Whitmer makes major investment in veteran suicide prevention


September 21, 2022

Contact: press@michigan.gov

Governor Whitmer makes major investment in veteran suicide prevention

LANSING, Mich.. – Today, Governor Gretchen Whitmer announced a $1.2 million investment in suicide prevention programs for veterans, improving the health and well-being of more than 550,000 Michigan veterans and their families. This represents the largest investment in veteran suicide prevention awareness since at least the year 2000 and likely the largest in Michigan’s history based on available data. The investment was announced today following a roundtable with veterans and veteran advocates that included Lt. Gov. Garlin Gilchrist II and the director of the Michigan Veterans Agency. (MVAA), Zaneta Adams.

“Veteran suicide remains a persistent problem in Michigan and across the country, and we must use every resource and tool at our disposal to protect the lives of our former service members,” said Governor Whitmer. “Today’s investment will increase funding for suicide prevention efforts in Michigan and build on the Michigan Veterans Agency’s continued efforts to ensure the safety and health of veterans and their families. In the last bipartisan budget I signed, we made the biggest investment in veteran suicide prevention in over 20 years because the brave men and women who fought for our country deserve our firm support, both in our words and in our actions. I will work with anyone to ensure they receive high quality mental and physical health care and economic and educational opportunities. Let’s keep delivering for our veterans and their families.

“Michigan veterans are the best of us, and we owe our best efforts and investments to support them and their families,” said Lieutenant Governor Garlin Gilchrist II. “This funding is a step forward in our efforts to end tragic suicides among Michigan veterans and build a Michigan where every veteran and their families can find opportunity, access health care, and thrive. Governor Whitmer and I are grateful for the MVAA’s partnership in funding this holistic approach to connecting veterans to resources and pledge to continue standing up for Michigan veterans.

“The funding will support the Governor’s Challenge’s ongoing efforts to prevent suicide among military members, veterans, and their families,” said Zaneta Adams, MVAA Director. “An effective veteran suicide prevention strategy involves a holistic approach. We know that the connection to health care and other resources reduces the number of suicides among veterans. So when we help a veteran with housing needs or an emergency grant, we are part of the prevention. But we need everyone’s help. From barbershops and banks to schools, hospitals and churches, we should all be involved in preventing suicides among veterans and their families through the Michigan Veteran Connector initiative.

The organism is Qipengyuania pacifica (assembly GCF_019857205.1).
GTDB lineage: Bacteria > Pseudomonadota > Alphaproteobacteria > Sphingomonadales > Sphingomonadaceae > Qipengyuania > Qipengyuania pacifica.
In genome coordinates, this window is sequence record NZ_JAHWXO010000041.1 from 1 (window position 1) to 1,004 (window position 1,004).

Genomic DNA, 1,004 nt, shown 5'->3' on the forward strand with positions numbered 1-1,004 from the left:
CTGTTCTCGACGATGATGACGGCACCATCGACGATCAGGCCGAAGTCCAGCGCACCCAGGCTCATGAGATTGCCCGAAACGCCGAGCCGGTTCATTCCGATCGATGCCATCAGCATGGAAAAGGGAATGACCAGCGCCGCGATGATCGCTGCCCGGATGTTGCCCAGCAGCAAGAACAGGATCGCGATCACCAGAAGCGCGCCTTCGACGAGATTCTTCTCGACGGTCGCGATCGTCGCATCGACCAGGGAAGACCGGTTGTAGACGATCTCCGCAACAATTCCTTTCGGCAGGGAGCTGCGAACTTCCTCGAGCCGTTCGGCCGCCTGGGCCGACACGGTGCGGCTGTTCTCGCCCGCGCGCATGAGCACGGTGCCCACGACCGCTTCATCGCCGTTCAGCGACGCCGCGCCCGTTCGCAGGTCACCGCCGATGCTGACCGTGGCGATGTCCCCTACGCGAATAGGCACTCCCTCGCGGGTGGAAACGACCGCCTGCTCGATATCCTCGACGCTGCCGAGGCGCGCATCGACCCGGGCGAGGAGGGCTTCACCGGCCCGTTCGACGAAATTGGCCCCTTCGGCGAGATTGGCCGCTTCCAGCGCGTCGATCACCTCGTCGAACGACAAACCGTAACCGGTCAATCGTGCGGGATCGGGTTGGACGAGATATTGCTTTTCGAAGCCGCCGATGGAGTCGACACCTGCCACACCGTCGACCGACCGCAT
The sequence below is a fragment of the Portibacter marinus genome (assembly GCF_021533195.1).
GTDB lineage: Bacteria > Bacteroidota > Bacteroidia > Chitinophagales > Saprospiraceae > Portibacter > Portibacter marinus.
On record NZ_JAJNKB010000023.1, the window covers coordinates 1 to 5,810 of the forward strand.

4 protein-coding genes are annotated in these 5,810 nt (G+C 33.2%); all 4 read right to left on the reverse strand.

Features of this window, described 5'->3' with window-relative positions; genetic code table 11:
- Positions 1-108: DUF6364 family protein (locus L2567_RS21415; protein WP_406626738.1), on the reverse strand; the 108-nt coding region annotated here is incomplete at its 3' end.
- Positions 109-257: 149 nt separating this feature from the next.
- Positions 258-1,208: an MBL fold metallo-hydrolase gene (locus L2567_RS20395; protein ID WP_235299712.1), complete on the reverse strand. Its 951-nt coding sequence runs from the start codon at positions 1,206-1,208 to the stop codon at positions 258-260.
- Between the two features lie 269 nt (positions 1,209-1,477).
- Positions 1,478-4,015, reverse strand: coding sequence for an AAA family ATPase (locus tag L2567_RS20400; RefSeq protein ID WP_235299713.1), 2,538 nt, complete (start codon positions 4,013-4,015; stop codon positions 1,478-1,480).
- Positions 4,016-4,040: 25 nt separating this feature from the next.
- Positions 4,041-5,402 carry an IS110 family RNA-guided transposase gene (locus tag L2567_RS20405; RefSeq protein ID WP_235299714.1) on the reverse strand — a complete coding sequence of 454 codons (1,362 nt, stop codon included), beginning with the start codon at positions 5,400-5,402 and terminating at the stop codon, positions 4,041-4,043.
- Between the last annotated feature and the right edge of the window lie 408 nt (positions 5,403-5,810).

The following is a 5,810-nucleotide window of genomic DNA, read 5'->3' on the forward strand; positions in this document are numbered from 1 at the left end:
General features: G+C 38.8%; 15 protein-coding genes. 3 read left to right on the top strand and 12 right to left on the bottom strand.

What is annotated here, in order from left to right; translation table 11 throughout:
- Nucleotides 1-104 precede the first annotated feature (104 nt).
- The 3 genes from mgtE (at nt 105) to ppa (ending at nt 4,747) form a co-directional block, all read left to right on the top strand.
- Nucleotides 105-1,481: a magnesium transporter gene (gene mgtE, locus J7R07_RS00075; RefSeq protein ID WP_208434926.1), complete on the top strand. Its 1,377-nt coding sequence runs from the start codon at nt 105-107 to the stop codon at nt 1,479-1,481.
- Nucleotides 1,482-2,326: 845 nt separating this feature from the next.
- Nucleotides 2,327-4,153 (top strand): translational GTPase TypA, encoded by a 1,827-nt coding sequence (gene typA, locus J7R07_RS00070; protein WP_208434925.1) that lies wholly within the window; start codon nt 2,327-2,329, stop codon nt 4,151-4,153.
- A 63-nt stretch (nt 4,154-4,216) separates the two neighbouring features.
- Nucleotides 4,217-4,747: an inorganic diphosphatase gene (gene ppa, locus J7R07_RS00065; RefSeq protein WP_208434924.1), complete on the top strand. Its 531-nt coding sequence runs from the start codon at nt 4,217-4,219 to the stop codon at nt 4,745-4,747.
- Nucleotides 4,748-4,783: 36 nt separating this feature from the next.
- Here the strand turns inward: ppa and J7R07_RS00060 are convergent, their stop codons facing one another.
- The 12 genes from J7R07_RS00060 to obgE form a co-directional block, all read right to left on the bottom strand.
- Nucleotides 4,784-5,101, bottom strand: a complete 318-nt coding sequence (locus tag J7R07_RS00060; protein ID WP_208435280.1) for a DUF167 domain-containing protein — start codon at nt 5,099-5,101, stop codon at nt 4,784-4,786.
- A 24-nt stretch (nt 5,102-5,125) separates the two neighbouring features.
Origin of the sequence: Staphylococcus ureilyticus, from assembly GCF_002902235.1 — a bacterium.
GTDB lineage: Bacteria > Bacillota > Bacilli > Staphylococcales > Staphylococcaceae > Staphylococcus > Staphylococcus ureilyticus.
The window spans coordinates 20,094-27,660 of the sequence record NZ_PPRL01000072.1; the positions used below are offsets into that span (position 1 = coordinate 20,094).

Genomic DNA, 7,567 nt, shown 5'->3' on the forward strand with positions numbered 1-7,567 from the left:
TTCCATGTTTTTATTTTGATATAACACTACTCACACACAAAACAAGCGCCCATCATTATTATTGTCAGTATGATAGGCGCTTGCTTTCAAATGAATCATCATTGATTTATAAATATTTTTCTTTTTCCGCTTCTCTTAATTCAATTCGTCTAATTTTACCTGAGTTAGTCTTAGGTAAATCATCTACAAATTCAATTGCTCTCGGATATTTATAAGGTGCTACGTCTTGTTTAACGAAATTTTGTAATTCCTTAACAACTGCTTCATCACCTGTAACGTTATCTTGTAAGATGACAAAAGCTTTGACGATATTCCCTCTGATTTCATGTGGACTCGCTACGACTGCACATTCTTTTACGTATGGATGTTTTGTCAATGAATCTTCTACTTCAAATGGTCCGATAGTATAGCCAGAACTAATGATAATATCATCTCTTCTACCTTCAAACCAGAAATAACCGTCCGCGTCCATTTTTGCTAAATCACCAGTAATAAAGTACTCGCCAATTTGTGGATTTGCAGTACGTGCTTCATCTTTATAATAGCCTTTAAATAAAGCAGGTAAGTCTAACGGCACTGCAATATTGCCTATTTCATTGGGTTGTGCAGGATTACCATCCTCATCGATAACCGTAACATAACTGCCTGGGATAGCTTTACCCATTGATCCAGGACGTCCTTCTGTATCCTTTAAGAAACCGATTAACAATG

According to the latest available data from the US Department of Veterans Affairs (VA), 704 Michigan veterans died by suicide between 2016 and 2019, an average of 176 suicides per year over four years.

Issues that can lead a veteran into crisis include housing and employment issues, substance abuse, and lack of mental health supports to combat PTSD. A critical first step is to get our military veterans to identify themselves as veterans and understand the benefits and resources that are available to them. The MVAA, through its new Michigan Veteran Connector initiative, will connect with organizations and businesses across the state in hopes of enlisting their help in reaching veterans. By simply asking customers if they have served in the military and, if so, referring them to the MVAA’s 1-800-MICH-VET hotline, these veteran connectors can ultimately help. veterans to connect to the resources they need to thrive.

Another way the MVAA and the Governor’s Challenge are addressing veteran suicide is by emphasizing safe gun storage and free gun locks through the VA. Nearly 70% of veteran suicides are the result of gunshot wounds. Additionally, the Suicide Prevention Team promotes the AV’s new easy-to-remember Crisis Line number; veterans can now simply dial 988 and press 1 to be connected with a crisis counsellor.

The story of Michael Torrez

Fight veteran Michael Torrez, 42, of the West Branch, has called the Crisis Line multiple times to help fight buddies and for his own suicidal thoughts. Torrez, a former tank crewman who served two tours in Iraq, lost five friends in combat and three more to suicide after returning home. At some point after his release in 2012, Torrez was homeless and using alcohol to cope.

But Torrez would find hope through VA housing and work therapy programs and by meeting his wife, fellow Army veteran Angela Torrez. Now the couple are giving back to their fellow veterans. Angela is completing a master’s degree in social work specializing in suicide prevention, and the couple also serve as mentors for other veteran couples.

“Many veterans of the Operation Iraqi Freedom era have a bad taste in their mouths about the agencies and programs that are supposed to help them,” Angela Torrez said. “I’m trying to defend – yes, things have gone wrong in the past, but they’re getting better, and here’s how to get help. It seems like a constant battle for veterans, and they may feel like they don’t have the energy to get through it all. But if they have that support system by their side, they can find hope, just like Michael did.

If you are a veteran in crisis or concerned about a crisis, call the Veterans Crisis Line at 988 and press 1; text 838255; or chat privately online at www.veteranscrisisline.net.

Veterans Roundtable